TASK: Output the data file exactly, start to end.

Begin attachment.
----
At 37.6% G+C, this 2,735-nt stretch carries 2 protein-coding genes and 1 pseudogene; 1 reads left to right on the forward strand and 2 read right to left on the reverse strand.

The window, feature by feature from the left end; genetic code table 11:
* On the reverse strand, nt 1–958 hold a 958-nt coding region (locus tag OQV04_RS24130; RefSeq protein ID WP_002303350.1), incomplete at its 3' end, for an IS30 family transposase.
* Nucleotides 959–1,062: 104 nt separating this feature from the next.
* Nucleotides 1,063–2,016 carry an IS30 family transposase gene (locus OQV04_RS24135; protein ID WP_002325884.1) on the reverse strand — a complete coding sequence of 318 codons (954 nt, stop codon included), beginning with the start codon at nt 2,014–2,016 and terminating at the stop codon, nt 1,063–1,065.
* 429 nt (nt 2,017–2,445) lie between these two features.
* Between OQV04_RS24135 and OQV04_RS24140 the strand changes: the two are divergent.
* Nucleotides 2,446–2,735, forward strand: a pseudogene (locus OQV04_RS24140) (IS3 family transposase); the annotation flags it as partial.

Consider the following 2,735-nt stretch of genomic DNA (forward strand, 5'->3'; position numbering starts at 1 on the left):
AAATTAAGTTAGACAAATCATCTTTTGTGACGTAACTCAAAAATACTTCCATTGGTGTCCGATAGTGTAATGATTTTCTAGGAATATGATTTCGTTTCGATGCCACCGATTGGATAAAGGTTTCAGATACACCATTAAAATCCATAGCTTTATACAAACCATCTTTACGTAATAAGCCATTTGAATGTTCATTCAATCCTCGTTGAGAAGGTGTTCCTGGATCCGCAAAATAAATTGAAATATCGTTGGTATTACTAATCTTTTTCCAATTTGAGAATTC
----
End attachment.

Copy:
At 37.6% G+C, this 2,735-nt stretch carries 2 protein-coding genes and 1 pseudogene; 1 reads left to right on the forward strand and 2 read right to left on the reverse strand.

The window, feature by feature from the left end; genetic code table 11:
* On the reverse strand, nt 1–958 hold a 958-nt coding region (locus tag OQV04_RS24130; RefSeq protein ID WP_002303350.1), incomplete at its 3' end, for an IS30 family transposase.
* Nucleotides 959–1,062: 104 nt separating this feature from the next.
* Nucleotides 1,063–2,016 carry an IS30 family transposase gene (locus OQV04_RS24135; protein ID WP_002325884.1) on the reverse strand — a complete coding sequence of 318 codons (954 nt, stop codon included), beginning with the start codon at nt 2,014–2,016 and terminating at the stop codon, nt 1,063–1,065.
* 429 nt (nt 2,017–2,445) lie between these two features.
* Between OQV04_RS24135 and OQV04_RS24140 the strand changes: the two are divergent.
* Nucleotides 2,446–2,735, forward strand: a pseudogene (locus OQV04_RS24140) (IS3 family transposase); the annotation flags it as partial.

Consider the following 2,735-nt stretch of genomic DNA (forward strand, 5'->3'; position numbering starts at 1 on the left):
AAATTAAGTTAGACAAATCATCTTTTGTGACGTAACTCAAAAATACTTCCATTGGTGTCCGATAGTGTAATGATTTTCTAGGAATATGATTTCGTTTCGATGCCACCGATTGGATAAAGGTTTCAGATACACCATTAAAATCCATAGCTTTATACAAACCATCTTTACGTAATAAGCCATTTGAATGTTCATTCAATCCTCGTTGAGAAGGTGTTCCTGGATCCGCAAAATAAATTGAAATATCGTTGGTATTACTAATCTTTTTCCAATTTGAGAATTC